When 2 Heads are Better Than 1
When 2 Heads are Better Than 1
May. 2, 2001 10:07 AM
WBT interviews John
Sculley and David Steinberg about InPhonic...
and in doing so takes us behind the scenes of a big player in the
fast-emerging "wireless management" space.
of Washington, DC, is the largest developer of virtual private wireless
networks in the United States today, specializing in enabling its enterprise
clients - large corporations and large member groups - to build a wireless
network to interact with all of their employees and end users. Partners
on the service side include AT&T Wireless, Verizon, and Cingular, while
on the manufacturing side they include Motorola, Nokia, Ericsson, AudioVox,
WBT: What prompted you to found InPhonic?
DAVID STEINBERG: Well, my last business was Sterling Cellular,
a wireless phone distributor and integrator, and it evolved from there.
It was clear that data would be the new frontier of the wireless universe,
but we also knew that if we couldn't wrap voice in with it, it would be
difficult. So even though we work with RIM devices, most of our clients
are still using wireless/WAP enabled phones as well.
What kinds of clients is InPhonic supplying?
DS: Quixstar is one current example - they have one of
the world's largest sales forces, with approximately 1 million independent
business owners working with them. They've hired InPhonic to build a virtual
private wireless network for them.What we're doing is enabling their user
group to disseminate information back and forth through different channels,
utilizing a WAP gateway and an SMS gateway.
How do you integrate InPhonic's solutions
with the client's existing infrastructure?
DS: We do it through a series of best practices and proprietary
applications, including device management securement and nationwide activation.
What we do is merge the client's products and services with our proprietary
applications and allow people to view, in addition to pushing information
out to the devices. We can actually allow people to view mission-critical
functionalities of their corporate Internet through their wireless devices.
How did you snag John Sculley for your
DS: Well, I first met John at a YPO conference two years ago.
I approached him after he'd given the keynote speech, explained to him
what we were doing...and he really liked the idea, so he invited me and
a consultant up to New York. We spent some time with John in New York and
he ended up not only joining our board but becoming my mentor. He wound
up investing in the company as well.
John, what was your first reaction when
you met David?
JOHN SCULLEY: Well, like he says, David and I met when I was
giving the keynote speech, in interview format with Larry King, at a YPO
event in Washington. To be frank, I've obviously met a lot of people over
the years that have come up and introduced themselves to me for one reason
or another, but that evening we ended up sitting next to one another at
dinner and he started telling me his story - what his dream was and what
he'd already done and why he thought it could work. And I became interested.
I said if you're up in New York, stop by and see me. He came up to New
York - I told him I'd give him 30 minutes. He wound up spending the entire
day with me.
What do you look for, then, in a potential
JS: First of all, I invest and work only with CEOs that are
on their second company. I like to work with someone who already knows
how to build a business successfully, so that he or she can focus on building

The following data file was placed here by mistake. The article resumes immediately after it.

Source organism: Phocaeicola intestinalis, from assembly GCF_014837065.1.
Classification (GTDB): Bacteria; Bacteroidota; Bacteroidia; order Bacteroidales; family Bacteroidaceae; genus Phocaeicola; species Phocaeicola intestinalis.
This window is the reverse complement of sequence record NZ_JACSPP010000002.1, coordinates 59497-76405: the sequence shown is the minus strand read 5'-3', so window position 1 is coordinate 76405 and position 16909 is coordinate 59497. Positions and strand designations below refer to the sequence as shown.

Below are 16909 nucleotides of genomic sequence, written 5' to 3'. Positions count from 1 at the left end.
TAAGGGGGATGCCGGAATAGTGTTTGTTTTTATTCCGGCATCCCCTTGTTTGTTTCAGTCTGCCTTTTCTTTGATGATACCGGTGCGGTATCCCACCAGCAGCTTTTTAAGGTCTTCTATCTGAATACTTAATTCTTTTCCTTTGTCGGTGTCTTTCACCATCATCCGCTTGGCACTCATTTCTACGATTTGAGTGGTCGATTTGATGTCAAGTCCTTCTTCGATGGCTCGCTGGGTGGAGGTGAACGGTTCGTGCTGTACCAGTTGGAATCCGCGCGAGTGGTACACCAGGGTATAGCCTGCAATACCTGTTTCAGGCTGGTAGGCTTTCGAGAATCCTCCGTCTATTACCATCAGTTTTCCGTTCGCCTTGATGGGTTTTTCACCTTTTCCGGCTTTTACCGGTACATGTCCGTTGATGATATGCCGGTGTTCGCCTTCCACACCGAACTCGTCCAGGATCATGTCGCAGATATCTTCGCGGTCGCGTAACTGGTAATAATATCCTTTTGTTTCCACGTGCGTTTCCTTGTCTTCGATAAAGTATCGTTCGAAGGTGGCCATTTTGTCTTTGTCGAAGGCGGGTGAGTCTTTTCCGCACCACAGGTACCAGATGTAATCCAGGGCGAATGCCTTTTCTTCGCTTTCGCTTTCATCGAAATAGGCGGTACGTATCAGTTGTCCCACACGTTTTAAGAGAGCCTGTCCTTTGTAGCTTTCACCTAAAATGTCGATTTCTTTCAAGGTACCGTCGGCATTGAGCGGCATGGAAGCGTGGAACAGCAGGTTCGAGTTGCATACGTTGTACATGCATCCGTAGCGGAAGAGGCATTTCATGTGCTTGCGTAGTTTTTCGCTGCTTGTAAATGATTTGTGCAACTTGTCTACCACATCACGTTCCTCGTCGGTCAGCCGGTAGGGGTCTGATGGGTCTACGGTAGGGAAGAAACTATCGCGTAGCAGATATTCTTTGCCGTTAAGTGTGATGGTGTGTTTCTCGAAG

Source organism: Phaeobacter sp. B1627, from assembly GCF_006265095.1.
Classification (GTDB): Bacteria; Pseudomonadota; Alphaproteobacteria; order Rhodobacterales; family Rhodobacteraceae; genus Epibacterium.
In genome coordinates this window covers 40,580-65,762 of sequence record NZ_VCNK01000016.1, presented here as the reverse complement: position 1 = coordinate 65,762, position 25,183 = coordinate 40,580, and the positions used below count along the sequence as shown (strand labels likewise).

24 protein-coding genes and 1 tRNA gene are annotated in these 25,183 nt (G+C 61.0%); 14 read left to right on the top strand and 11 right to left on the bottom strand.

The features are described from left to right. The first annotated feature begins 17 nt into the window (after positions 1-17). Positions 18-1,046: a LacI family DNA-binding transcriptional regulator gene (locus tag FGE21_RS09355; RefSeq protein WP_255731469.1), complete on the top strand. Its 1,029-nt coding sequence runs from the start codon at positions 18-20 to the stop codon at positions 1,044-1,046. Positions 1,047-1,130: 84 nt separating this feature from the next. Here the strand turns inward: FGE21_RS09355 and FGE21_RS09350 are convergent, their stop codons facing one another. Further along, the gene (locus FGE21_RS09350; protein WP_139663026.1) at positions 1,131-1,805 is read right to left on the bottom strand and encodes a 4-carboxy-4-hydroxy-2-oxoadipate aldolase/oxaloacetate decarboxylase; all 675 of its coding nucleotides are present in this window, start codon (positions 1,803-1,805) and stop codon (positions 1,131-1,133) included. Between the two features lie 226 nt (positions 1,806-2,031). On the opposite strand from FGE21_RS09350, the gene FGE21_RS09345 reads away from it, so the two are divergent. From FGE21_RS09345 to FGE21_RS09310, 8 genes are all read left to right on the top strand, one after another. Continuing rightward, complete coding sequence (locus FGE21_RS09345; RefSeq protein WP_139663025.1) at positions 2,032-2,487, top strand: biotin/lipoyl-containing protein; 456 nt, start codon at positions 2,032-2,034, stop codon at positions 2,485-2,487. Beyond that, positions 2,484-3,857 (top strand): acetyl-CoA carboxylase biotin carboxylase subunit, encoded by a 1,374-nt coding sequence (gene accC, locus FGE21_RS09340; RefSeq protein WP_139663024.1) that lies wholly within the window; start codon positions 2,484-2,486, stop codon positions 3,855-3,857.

that business, not on learning how to be a CEO. What impressed me about
David was that he could really explain what he was able to do. And then
as I have gotten to know him, I've found he's extremely good at many other
things. One of the things that David is really good at is attracting very
good people who want to work with him in his organization, and he can actually
deliver the stuff that he is talking about. He's an amazing deal closer.
He's one of those people who can go in and tell his story and persuade
people why they ought to be a partner or a customer with him and he closes
the deals. And these are very big deals. I don't think a week goes by where
there isn't one or two big deals that David has just closed. So this is
a guy who has demonstrated to me that he not only has a vision in a very
hot space at the right time, but he knows how to deliver and he's doing
David, what was your life like before InPhonic?
DS: Well, I founded Sterling Cellular in my basement in 1993,
and we grew it into one of the largest distributors of wireless phones
in the U.S. before we sold it last year. What we did was to outsource service
contract work for wireless carriers - some of our partners on the carrier
side were BellSouth, Cellular One, Southwestern Bell, and AT&T. We
built the distribution through a series of retail stores and through telemarketing
What about John, what kinds of things have
you learned from him and his many years of experience?
DS: Well, in all frankness, John's one of the brightest guys
I have ever known when it comes to marketing and technology. He really
has the ability to capture very complicated technology and to make it very
simple, which is really the crux of marketing technology. He has taught
me a lot about simplifying - delivering a solution that people can not
only utilize but also understand.
What about bumps in the road - have there
been any yet along the way in your relationship?
DS: Not yet. John is one of the most amazing human beings I've
ever interacted with - not only incredibly brilliant but also one of the
nicest human beings you could ever meet. And for a guy who's considered
by many to be an icon in the technology world, he's just an incredibly
kind, nice person.
What expectations do you have for InPhonic
as it continues to grow?
DS: Our goal is to continue to grow InPhonic into the cutting-edge
wireless technology company that we have come to be known as today. How's
that for a line? The reality is that as wireless technology and communications
expand and change, we want to be on the cutting edge of that. Plus we are
going to have a big job over the next three to five years helping our clients
and our future clients integrate their legacy systems into a wireless platform
- that is what a big part of our mission is.
Do you feel that wireless as a technology
differs from other phenomena, like the Internet and previous technology